Yuma Territorial Prison was opened on July 1, 1876 when the first seven inmates entered and were locked into the new cells they had built themselves. The site is now called Yuma Territorial Prison State Historic Park. When you visit the grounds you can walk through the actual strap iron cells and solitary chambers of Arizona Territory’s first prison.
A total of 3,069 prisoners, including 29 women spent time there during the prison’s 33 years of operation. Prisoner’s crimes ranged from murder to polygamy. One hundred eleven persons died while serving their sentences, most from tuberculosis, which was common throughout the territory. By 1907, the prison was severely overcrowded. The convicts constructed a new facility in Florence, Arizona. The last prisoner left Yuma on September 15, 1909.
There was no shade in the prison court yard. Yuma is in southwest Arizona next to the Mexican border, so it is hot. Also Yuma is the sunniest city in the world, followed by Phoenix.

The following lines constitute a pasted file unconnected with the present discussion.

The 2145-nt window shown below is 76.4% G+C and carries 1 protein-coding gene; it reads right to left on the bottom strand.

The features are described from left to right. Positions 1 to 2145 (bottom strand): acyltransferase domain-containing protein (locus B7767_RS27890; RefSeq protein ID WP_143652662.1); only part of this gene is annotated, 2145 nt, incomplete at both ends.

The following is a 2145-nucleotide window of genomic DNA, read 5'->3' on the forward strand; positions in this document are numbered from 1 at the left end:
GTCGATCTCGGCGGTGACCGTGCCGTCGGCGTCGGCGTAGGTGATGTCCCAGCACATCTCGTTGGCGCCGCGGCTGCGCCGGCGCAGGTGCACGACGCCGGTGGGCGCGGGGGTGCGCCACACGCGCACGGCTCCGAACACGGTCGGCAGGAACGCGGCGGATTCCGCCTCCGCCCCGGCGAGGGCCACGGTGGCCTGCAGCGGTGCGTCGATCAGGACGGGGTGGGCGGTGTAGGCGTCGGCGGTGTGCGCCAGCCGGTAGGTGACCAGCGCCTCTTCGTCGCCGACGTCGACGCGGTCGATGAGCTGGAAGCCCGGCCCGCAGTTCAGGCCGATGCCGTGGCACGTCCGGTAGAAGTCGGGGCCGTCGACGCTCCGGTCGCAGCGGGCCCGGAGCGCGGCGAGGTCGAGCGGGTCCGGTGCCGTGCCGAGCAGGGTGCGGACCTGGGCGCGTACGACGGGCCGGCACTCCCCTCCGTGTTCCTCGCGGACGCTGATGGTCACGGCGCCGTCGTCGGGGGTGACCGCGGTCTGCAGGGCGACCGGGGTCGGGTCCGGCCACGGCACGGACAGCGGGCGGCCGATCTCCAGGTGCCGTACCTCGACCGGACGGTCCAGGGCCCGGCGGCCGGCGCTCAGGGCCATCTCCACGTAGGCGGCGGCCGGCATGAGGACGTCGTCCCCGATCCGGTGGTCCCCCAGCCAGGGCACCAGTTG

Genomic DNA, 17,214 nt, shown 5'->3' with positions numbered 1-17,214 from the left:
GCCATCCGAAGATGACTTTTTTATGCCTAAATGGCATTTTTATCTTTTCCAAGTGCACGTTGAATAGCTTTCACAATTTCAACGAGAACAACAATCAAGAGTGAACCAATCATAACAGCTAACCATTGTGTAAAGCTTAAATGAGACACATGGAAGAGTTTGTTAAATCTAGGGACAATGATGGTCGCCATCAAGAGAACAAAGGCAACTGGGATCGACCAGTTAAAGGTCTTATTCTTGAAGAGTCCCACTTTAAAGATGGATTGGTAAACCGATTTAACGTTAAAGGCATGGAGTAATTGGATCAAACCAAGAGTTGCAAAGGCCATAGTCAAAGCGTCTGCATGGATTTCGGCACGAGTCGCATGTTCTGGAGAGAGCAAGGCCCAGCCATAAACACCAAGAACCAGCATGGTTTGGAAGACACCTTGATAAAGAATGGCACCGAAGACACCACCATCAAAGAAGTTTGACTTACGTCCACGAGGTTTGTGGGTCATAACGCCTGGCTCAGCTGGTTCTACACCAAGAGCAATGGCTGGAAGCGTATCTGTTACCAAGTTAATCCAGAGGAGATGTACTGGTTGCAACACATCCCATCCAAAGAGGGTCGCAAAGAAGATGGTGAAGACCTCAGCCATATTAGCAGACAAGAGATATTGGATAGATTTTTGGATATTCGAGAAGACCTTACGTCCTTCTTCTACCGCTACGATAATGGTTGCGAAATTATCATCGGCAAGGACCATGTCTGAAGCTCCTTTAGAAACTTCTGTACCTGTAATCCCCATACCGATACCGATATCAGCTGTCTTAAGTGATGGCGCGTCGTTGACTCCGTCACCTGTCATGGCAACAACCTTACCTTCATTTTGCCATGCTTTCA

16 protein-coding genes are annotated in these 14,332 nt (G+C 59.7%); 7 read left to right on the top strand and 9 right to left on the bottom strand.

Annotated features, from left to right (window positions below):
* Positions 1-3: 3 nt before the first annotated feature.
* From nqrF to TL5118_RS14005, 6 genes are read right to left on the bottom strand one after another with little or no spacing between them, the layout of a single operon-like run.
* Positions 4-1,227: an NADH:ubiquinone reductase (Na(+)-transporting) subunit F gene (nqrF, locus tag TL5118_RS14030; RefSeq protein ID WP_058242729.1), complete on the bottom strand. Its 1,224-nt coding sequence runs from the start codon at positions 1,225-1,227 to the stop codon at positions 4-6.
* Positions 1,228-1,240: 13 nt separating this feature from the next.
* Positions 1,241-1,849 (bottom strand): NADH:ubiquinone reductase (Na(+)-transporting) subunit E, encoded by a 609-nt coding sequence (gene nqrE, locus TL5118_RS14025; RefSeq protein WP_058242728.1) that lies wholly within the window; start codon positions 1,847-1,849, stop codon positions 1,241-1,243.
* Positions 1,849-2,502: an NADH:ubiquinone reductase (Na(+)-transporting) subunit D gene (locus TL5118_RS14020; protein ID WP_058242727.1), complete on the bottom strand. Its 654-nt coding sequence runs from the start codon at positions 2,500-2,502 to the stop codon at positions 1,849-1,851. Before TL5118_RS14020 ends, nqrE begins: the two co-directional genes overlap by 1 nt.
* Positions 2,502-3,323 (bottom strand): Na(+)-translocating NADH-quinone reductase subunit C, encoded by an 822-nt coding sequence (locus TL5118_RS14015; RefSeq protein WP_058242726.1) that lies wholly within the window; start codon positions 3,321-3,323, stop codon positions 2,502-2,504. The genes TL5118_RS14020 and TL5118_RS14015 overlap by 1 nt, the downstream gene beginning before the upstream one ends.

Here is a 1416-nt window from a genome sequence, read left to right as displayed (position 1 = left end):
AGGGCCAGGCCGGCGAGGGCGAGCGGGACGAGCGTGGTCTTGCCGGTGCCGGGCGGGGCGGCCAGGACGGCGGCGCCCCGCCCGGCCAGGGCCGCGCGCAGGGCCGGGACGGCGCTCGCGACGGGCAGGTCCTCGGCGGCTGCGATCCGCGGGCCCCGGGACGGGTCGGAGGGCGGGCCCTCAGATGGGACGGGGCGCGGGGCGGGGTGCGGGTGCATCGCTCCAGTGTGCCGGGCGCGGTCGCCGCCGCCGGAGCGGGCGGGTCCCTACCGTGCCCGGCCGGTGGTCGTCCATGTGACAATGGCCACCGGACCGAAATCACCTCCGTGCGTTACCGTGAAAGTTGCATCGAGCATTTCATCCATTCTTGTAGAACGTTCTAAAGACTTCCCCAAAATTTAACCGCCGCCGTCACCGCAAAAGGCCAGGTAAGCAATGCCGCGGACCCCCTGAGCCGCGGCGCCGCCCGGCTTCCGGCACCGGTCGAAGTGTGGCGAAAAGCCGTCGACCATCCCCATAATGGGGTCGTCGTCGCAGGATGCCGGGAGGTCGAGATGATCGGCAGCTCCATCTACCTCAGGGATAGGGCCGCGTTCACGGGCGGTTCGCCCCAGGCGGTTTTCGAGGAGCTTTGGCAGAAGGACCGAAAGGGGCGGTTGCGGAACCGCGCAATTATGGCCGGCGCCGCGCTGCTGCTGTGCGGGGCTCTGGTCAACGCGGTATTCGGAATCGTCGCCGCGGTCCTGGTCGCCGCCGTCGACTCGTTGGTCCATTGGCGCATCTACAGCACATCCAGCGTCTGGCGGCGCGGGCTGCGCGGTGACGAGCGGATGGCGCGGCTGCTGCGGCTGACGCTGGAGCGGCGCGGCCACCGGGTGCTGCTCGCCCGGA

Some things I learned:
- During their free time, prisoners hand-crafted many items which were sold at public bazaars held at the prison on Sundays after church services.
- Prisoners had regular medical attention and access to a good hospital.
- Schooling was available for convicts, and many learned to read and write in prison.
- The prison housed one of the first “public” libraries in the territory, and the fee charged to visitors for a tour of the institution was used to purchase books.
- One of the early electrical generating plants in the West furnished power for lights and ran a ventilation system in the cellblock. The city of Yuma did not have this benefit.
- The Yuma Union High School occupied the buildings from 1910 to 1914.
- Empty cells provided free lodging for hobos riding the freights in the 1920s, and sheltered many homeless families during the Depression.